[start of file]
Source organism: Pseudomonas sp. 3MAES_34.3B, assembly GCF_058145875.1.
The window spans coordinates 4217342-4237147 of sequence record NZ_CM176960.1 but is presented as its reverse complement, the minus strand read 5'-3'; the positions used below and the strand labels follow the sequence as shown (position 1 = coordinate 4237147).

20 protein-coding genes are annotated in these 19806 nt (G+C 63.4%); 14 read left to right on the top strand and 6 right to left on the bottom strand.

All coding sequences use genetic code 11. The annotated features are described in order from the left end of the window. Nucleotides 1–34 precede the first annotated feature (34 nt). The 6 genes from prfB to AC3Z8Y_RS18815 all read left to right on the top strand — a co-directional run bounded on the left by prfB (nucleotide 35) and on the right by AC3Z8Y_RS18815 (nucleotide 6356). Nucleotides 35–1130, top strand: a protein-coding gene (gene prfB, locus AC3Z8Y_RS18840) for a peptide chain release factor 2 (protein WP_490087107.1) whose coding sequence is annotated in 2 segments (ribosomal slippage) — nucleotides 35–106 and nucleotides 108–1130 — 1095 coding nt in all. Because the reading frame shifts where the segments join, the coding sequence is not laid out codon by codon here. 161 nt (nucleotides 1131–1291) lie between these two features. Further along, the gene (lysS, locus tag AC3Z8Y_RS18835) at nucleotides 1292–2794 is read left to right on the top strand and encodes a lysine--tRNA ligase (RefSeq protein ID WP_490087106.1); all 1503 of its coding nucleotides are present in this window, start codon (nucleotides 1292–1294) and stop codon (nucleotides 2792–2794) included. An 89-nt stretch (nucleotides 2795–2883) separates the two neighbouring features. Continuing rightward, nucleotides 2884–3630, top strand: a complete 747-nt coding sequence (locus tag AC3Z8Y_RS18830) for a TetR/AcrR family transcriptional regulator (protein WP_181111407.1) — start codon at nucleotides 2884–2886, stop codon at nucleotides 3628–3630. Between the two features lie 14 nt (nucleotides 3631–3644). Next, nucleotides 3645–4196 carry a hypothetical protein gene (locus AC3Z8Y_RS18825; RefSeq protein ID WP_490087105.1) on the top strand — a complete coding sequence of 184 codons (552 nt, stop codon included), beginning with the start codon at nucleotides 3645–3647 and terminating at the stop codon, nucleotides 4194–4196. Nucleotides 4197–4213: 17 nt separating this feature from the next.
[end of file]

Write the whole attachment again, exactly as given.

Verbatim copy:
Source organism: Pseudomonas sp. 3MAES_34.3B, assembly GCF_058145875.1.
The window spans coordinates 4217342-4237147 of sequence record NZ_CM176960.1 but is presented as its reverse complement, the minus strand read 5'-3'; the positions used below and the strand labels follow the sequence as shown (position 1 = coordinate 4237147).

20 protein-coding genes are annotated in these 19806 nt (G+C 63.4%); 14 read left to right on the top strand and 6 right to left on the bottom strand.

All coding sequences use genetic code 11. The annotated features are described in order from the left end of the window. Nucleotides 1–34 precede the first annotated feature (34 nt). The 6 genes from prfB to AC3Z8Y_RS18815 all read left to right on the top strand — a co-directional run bounded on the left by prfB (nucleotide 35) and on the right by AC3Z8Y_RS18815 (nucleotide 6356). Nucleotides 35–1130, top strand: a protein-coding gene (gene prfB, locus AC3Z8Y_RS18840) for a peptide chain release factor 2 (protein WP_490087107.1) whose coding sequence is annotated in 2 segments (ribosomal slippage) — nucleotides 35–106 and nucleotides 108–1130 — 1095 coding nt in all. Because the reading frame shifts where the segments join, the coding sequence is not laid out codon by codon here. 161 nt (nucleotides 1131–1291) lie between these two features. Further along, the gene (lysS, locus tag AC3Z8Y_RS18835) at nucleotides 1292–2794 is read left to right on the top strand and encodes a lysine--tRNA ligase (RefSeq protein ID WP_490087106.1); all 1503 of its coding nucleotides are present in this window, start codon (nucleotides 1292–1294) and stop codon (nucleotides 2792–2794) included. An 89-nt stretch (nucleotides 2795–2883) separates the two neighbouring features. Continuing rightward, nucleotides 2884–3630, top strand: a complete 747-nt coding sequence (locus tag AC3Z8Y_RS18830) for a TetR/AcrR family transcriptional regulator (protein WP_181111407.1) — start codon at nucleotides 2884–2886, stop codon at nucleotides 3628–3630. Between the two features lie 14 nt (nucleotides 3631–3644). Next, nucleotides 3645–4196 carry a hypothetical protein gene (locus AC3Z8Y_RS18825; RefSeq protein ID WP_490087105.1) on the top strand — a complete coding sequence of 184 codons (552 nt, stop codon included), beginning with the start codon at nucleotides 3645–3647 and terminating at the stop codon, nucleotides 4194–4196. Nucleotides 4197–4213: 17 nt separating this feature from the next.